Trinity College has ranked as one of top 100 universities in the world, but it’s more than just your average university, it’s one of Ireland’s top visitor attractions too!
People come from near and far both to study in Ireland’s most prestigious college and to see some fascinating treasures which lie behind its historic facade. Read on to find out what attracts half a million visitors to this college each year…
A brief history…
The first brick of Ireland’s oldest university was put down in 1592 under Queen Elizabeth’s reign. It’s said that she built the college to keep young Protestant scholars in the Pale and prevent them from going to Europe and discovering the Roman Catholicism.
Since then, the college has witnessed many of Ireland’s historic events. While the 18th and 19th centuries were generally quiet and peaceful eras, 20th century Ireland saw a huge divide come between Ireland and Great Britain. This lead to very turbulent times as the Irish nationalists fought the British for Irish freedom. Trinity, a protestant college at the time, was looked down upon by many of these freedom fighters and often got caught in the crossfire.
Trinity College was also a leading pioneer when it came to women gaining third level education. The first female enrolled in Trinity – or Trinners, as students past and present know it – in 1904. This was very controversial at the time as you can only imagine!
Famous students to have past through it doors include famous playwrights such as Oscar Wilde, Samuel Beckett, J.M Synge and Bram Stoker. Other famous figures include revolutionaries Robert Emmet and Wolfe Tone and George Berkeley – a famous philosopher.
Where to find it…
Trinity College Dublin boasts a prime located – right in the heartbeat of Dublin city centre! It’s located at College Green, which can be found at the junction of Grafton Street, Dame Street and Westmoreland Street. You won’t have any problem finding the college as it’s a magnificent piece of architecture which does manage to stand out at this busy junction. You’ll probably recognise the building instantly by the crowds of visitors and students going through the archway – the main entrance to the college.
Spread out over 40 acres, the campus is always thronged with both students and visitors alike. The campus differentiates itself from other colleges with its cobbled squares and numerous green areas. Each building within the campus symbolises the different transformations that have taken place in the college over the last three centuries.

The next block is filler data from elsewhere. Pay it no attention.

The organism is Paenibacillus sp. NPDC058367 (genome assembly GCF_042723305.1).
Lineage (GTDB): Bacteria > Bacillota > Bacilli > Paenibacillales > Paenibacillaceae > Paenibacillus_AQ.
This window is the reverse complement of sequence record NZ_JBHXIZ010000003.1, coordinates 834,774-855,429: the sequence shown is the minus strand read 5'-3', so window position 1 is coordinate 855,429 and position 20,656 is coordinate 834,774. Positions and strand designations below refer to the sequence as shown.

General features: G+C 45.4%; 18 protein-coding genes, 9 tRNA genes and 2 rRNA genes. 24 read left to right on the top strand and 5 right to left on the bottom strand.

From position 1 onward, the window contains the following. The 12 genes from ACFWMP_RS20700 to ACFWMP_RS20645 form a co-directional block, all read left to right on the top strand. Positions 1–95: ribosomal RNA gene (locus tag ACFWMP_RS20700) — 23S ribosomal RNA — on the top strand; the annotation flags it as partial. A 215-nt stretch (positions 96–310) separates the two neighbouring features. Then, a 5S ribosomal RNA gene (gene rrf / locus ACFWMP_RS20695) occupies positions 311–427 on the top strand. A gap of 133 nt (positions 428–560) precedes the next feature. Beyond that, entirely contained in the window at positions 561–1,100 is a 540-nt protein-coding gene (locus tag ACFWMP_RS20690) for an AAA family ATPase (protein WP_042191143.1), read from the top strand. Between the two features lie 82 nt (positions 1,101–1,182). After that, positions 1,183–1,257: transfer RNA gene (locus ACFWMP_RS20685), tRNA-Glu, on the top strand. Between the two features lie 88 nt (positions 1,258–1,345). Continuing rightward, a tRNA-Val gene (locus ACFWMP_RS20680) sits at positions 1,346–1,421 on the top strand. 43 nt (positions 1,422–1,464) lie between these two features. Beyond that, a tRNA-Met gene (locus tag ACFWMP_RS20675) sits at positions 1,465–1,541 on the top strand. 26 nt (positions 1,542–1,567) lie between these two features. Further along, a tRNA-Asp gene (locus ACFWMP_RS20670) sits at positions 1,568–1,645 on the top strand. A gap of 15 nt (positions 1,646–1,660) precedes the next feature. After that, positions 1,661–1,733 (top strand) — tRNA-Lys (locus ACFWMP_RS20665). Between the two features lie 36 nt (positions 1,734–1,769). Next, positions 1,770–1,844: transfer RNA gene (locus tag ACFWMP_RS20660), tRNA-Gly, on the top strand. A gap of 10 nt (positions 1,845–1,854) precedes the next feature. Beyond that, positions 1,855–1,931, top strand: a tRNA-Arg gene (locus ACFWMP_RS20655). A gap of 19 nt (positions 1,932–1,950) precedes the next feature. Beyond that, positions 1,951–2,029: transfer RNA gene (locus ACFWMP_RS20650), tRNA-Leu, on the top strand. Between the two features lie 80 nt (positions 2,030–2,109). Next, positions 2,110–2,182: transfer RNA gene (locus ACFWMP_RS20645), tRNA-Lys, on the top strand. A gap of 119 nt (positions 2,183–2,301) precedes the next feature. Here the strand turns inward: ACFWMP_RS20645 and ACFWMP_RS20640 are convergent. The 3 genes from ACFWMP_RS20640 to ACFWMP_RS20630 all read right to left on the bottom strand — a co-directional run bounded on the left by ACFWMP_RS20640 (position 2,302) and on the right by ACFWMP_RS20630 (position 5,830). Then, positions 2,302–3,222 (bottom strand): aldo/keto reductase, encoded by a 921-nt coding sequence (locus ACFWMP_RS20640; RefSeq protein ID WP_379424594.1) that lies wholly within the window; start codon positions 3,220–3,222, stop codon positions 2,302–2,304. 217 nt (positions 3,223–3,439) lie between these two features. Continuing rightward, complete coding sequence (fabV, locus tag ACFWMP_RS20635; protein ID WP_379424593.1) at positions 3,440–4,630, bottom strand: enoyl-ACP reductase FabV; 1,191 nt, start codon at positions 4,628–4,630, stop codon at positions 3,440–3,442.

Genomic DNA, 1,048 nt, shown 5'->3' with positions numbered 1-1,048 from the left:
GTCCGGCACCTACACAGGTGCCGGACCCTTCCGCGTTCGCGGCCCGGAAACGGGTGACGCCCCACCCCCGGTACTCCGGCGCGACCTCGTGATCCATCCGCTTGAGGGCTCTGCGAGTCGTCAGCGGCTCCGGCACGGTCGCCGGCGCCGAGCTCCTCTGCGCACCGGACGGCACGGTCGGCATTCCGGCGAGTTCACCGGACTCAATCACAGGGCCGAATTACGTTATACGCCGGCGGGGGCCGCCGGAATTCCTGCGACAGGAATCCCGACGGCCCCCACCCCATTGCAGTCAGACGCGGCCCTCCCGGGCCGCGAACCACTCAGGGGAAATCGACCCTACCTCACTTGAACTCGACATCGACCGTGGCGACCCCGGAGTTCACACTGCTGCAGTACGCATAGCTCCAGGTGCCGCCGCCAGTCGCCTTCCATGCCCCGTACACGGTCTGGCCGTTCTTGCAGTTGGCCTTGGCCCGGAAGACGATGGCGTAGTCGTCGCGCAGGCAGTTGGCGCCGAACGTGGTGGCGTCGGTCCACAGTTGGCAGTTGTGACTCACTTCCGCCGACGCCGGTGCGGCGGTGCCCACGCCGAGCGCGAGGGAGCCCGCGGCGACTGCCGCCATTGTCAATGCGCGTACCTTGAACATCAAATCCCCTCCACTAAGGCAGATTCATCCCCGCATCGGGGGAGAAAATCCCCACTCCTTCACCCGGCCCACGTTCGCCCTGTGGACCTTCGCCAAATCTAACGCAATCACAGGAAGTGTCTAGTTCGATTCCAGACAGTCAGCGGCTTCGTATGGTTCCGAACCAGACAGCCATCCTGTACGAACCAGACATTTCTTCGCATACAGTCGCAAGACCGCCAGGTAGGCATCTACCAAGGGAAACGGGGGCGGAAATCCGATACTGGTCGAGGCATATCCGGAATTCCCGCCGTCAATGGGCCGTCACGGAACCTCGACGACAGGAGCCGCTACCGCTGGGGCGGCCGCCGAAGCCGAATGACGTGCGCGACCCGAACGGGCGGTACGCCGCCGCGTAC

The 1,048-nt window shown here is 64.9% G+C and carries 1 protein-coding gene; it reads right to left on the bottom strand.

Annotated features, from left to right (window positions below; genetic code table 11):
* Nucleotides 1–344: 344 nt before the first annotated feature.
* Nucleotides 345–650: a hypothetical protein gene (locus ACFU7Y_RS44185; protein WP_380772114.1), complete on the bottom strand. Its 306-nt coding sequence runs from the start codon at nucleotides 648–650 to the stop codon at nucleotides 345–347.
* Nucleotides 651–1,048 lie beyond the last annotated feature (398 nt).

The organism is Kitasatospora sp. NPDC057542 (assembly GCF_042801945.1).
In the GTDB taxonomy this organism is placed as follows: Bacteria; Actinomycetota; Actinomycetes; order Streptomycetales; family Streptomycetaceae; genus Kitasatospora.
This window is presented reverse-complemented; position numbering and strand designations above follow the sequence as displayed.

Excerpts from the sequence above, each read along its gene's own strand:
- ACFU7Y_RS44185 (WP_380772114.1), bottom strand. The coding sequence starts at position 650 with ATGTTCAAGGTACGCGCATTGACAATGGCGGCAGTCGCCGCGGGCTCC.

What to see…
Now, onto the exciting stuff! The easiest way to become familiar with the campus itself is by taking a walking tour of the campus. These are given by students who will try to provide you with as much information as possible, including an accurate account of Trinity’s past, a history of the Campus buildings, and interesting anecdotes about its most famous graduates. You can also ask the students about their Trinity experience and why they chose to study there, about its nightlife and its famous end of year, open air, ball! If you’re interested in taking an escorted tour just book one inside the main gate of the college. You can avail of the tours from mid- April to early October with the first tour starting at 10.15am and every 40 minutes after that.
The college boasts some superb historic attractions like the cobbled Parliament Square, the Campanile and the Dining Hall. The Chapel (to the left) and Examination Hall (to the right) are bound to catch your eye as you enter the main archway.
The most popular part of the college is the Old Library – and you know you’ve arrived here when you see the crowds of visitors flocking to see one of the country’s top attractions – the world renowned Book of Kells.
The Book of Kells
The Book of Kells was written about 800AD, which makes it one of the oldest books in the world!
The beautiful manuscript is a richly decorated copy of the four gospels in Latin, which is thought to have been made by monks on the island of Iona. The script is inflated by the elaboration of key words and phrases and by a creative range of decorated initials and drawings.
For conservation reasons, the script has been divided into four separate volumes, with two of these usually on show – one highly decorated page and one highly scripted page.
When you have finished admiring the Book of Kells, check out some more interesting features in the Long Room of the Old Library – where you’ll see the oldest harp in Ireland (dating to about 1400), and an original copy of the 1916 Proclamation of Independence. And if you still haven’t had enough of cultural stimulation why not pop into the Oscar Wilde Centre, the Samuel Beckett Theatre or the Douglas Hyde Gallery.
So the next time you find yourself in Ireland’s charming capital city, put a visit to Trinity College at the top of your list and see the Book of Kells for yourself – one of the Ireland’s most precious medieval treasures.
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If you’ve been to see the Book of Kells, let us know how you got on! And if you’ve any queries about the the University or about Dublin itself, just drop us a line in the comment box below and we’ll get back to you straight away!